Like its characters, the narrative continually retreats inwards to the architectural security of containment and domesticity. In the opening scene mentioned Anna experiences relative happiness in the baroque dining room as she waits, alone, for Peter to arrive. But the benign comfort of her material consolation represents a potential trap for in The Life of Houses spaces inscribed by habit, routine and familiarity tend to exert a tyrannous hold on the people and families who inhabit or frequent them. There is a burdensome weight in trodden hallways, shadowy corners and the shared past; it is as if a house or a room could manifest the bitterness and discontent of those who occupy it. At one point, musing on the family home into which she’s invited her lover, Anna concedes to herself that “all that she had come to think of as belonging to the house itself she had to acknowledge lived in her only” (p. 46).
The “Sea House” epitomises this trope of oppressive interiority. In an illustrative recollection Anna, struggling to explain the family home to Peter, remembers that she and Treen “were always walking out of wide sunlight into the permanent indoorness of the house” (p. 11) as girls. In the present time the reader arrives with Kit in the dead of night: the dimly lit, depressingly fluorescent kitchen leaves a very glum first impression. Inducted by her grandfather’s historical ramblings and overwhelmed by the damp, dilapidated, labyrinthine confines of the decrepit residence, Kit longs to be outside again. The house is funereal and static and its aged, worse for wear furnishings are set on display as if in a permanent and private exhibition. Her grandparents are bound by their immovable obsession with preserving the past and self-righteously wield the narratives and artefacts of history as a kind of power. As Anna tells Peter of her parent’s inheritance “(i)t isn’t property for them; it’s history, so long as you take history to be a sort of borrowed self-importance” (p. 12). Fearful of such a burden and resistant to her family’s legacy Anna imagines bulldozers tearing down the house in a fantasy of defiance and then reflexively wonders: “(t)his house, could it be destroyed?” (p.184). Her doubt emphasises the gravity of the house, its shadow looming larger than the bricks-and-mortar fact of its existence.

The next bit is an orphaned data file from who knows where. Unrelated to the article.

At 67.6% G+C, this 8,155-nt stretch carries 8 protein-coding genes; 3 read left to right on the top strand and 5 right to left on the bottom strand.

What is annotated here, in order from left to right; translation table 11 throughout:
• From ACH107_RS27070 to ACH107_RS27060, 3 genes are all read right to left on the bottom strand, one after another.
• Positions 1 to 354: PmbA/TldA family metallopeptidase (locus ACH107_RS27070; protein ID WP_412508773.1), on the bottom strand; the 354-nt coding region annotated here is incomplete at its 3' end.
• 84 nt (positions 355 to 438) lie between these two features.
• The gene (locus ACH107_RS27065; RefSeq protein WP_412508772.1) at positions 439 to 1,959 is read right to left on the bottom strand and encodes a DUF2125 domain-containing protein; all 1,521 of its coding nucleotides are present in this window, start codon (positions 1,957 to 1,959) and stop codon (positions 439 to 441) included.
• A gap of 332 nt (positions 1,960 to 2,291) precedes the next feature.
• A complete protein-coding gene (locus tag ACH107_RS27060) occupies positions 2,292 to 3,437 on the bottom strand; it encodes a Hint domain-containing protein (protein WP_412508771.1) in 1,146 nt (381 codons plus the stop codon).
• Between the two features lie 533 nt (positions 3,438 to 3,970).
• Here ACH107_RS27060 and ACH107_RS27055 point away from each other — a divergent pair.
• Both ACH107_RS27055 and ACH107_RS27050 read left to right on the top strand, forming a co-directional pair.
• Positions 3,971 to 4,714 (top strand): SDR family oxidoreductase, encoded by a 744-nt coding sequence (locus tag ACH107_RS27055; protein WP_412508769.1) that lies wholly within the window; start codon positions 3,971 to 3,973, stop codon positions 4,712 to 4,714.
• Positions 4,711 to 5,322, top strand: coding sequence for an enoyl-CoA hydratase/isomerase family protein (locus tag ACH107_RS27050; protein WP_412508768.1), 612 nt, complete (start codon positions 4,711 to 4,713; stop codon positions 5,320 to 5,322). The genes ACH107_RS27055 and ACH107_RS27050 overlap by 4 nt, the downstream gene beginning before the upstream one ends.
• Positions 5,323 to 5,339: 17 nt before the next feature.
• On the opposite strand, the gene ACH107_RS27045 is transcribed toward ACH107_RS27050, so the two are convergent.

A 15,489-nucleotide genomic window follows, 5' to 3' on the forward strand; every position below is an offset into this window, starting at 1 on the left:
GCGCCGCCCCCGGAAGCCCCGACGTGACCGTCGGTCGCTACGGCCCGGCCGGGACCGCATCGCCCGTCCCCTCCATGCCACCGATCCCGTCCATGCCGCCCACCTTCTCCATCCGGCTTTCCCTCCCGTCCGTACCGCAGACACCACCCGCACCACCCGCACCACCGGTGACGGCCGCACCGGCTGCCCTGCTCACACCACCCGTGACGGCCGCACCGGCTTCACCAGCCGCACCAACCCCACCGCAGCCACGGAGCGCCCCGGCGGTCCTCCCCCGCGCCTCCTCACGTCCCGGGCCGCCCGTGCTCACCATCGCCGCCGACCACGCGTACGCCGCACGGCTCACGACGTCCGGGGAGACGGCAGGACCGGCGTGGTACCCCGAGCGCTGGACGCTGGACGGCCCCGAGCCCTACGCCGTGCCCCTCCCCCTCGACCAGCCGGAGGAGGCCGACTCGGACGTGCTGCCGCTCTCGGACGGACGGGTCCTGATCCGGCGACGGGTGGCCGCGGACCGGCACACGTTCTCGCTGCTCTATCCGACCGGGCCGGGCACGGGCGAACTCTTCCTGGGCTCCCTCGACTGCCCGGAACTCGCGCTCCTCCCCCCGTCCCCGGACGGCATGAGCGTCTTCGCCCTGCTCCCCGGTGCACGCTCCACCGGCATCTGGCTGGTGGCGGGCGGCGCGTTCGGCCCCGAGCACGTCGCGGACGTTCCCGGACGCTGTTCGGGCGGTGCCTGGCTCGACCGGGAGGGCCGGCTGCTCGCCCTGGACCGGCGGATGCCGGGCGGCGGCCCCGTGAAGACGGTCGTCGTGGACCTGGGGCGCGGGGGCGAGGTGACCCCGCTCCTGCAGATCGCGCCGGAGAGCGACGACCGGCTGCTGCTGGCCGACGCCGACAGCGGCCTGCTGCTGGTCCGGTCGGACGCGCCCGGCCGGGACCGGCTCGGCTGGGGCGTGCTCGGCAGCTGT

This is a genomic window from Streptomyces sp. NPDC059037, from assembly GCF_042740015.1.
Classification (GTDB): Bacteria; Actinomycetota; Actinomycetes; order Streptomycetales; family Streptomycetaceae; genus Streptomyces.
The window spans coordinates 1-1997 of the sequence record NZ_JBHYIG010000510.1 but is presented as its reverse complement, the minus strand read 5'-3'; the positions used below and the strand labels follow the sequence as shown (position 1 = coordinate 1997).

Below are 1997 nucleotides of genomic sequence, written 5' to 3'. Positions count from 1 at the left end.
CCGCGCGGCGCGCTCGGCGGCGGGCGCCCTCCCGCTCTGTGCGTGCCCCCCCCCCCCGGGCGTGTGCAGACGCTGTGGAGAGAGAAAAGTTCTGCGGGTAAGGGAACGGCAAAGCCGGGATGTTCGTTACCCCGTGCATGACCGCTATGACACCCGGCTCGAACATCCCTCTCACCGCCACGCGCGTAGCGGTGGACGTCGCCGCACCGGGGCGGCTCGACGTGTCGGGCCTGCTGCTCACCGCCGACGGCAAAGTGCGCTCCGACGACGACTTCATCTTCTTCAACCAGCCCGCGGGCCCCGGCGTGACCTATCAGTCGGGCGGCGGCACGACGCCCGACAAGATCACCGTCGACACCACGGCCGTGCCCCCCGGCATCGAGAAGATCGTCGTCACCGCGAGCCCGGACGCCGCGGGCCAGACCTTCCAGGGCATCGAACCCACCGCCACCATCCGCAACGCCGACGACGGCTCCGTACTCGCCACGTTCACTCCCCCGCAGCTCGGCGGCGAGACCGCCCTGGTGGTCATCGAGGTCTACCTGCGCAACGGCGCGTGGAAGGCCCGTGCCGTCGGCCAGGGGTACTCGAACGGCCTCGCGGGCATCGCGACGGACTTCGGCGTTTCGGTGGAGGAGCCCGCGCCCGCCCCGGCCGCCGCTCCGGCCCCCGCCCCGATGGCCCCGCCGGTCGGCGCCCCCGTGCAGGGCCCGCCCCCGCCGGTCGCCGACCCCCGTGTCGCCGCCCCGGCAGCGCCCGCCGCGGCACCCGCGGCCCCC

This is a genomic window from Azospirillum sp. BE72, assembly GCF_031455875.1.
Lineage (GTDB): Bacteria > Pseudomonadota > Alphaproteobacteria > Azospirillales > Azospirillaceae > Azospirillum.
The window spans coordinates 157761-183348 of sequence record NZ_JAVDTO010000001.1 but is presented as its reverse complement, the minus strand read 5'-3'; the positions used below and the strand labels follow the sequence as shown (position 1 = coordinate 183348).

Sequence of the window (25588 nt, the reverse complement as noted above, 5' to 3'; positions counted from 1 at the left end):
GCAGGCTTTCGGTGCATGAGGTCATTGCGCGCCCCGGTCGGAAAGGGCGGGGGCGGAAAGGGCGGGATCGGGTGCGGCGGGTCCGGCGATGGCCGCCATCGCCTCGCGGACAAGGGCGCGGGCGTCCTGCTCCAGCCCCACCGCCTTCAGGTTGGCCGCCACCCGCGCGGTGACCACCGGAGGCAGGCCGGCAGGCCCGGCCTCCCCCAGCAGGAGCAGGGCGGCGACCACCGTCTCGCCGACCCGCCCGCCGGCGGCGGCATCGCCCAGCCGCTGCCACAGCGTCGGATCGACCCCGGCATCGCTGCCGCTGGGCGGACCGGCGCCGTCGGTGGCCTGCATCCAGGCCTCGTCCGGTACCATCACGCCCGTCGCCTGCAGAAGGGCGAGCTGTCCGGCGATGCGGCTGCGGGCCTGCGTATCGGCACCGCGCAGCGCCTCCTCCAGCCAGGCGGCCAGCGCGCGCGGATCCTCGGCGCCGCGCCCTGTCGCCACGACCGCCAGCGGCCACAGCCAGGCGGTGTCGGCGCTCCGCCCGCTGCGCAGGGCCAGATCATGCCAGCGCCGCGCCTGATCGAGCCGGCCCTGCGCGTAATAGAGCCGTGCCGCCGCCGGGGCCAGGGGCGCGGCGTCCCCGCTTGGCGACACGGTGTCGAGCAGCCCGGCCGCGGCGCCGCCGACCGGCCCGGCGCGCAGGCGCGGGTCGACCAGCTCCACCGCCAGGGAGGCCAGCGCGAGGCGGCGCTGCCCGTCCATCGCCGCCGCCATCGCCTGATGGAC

The Life of Houses is heady with sensory detail and precise, exacting descriptions. Gorton’s style is evocative and fluid and carries the reader along with haunting momentum. Rather than slowing the narrative down with poetic density her keenly observational eye guides us through interior worlds both psychological and architectural. The acute prose shapes spaces according to the predisposition of the subject experiencing it so that the shadows and illuminations distinct to the characters’ impressions render each scene a kind of portrait that allows us access to the characters’ psyche. Yet the proximity of Gorton’s close focus accentuates their isolation and dwells on the shortcomings and failures of close relationships. It’s testament to her skill as a writer that the reader is left with a lingering sense of desolation and detachment upon closing the book but this coldness may leave readers like myself, who desire a connectedness in fiction, wanting.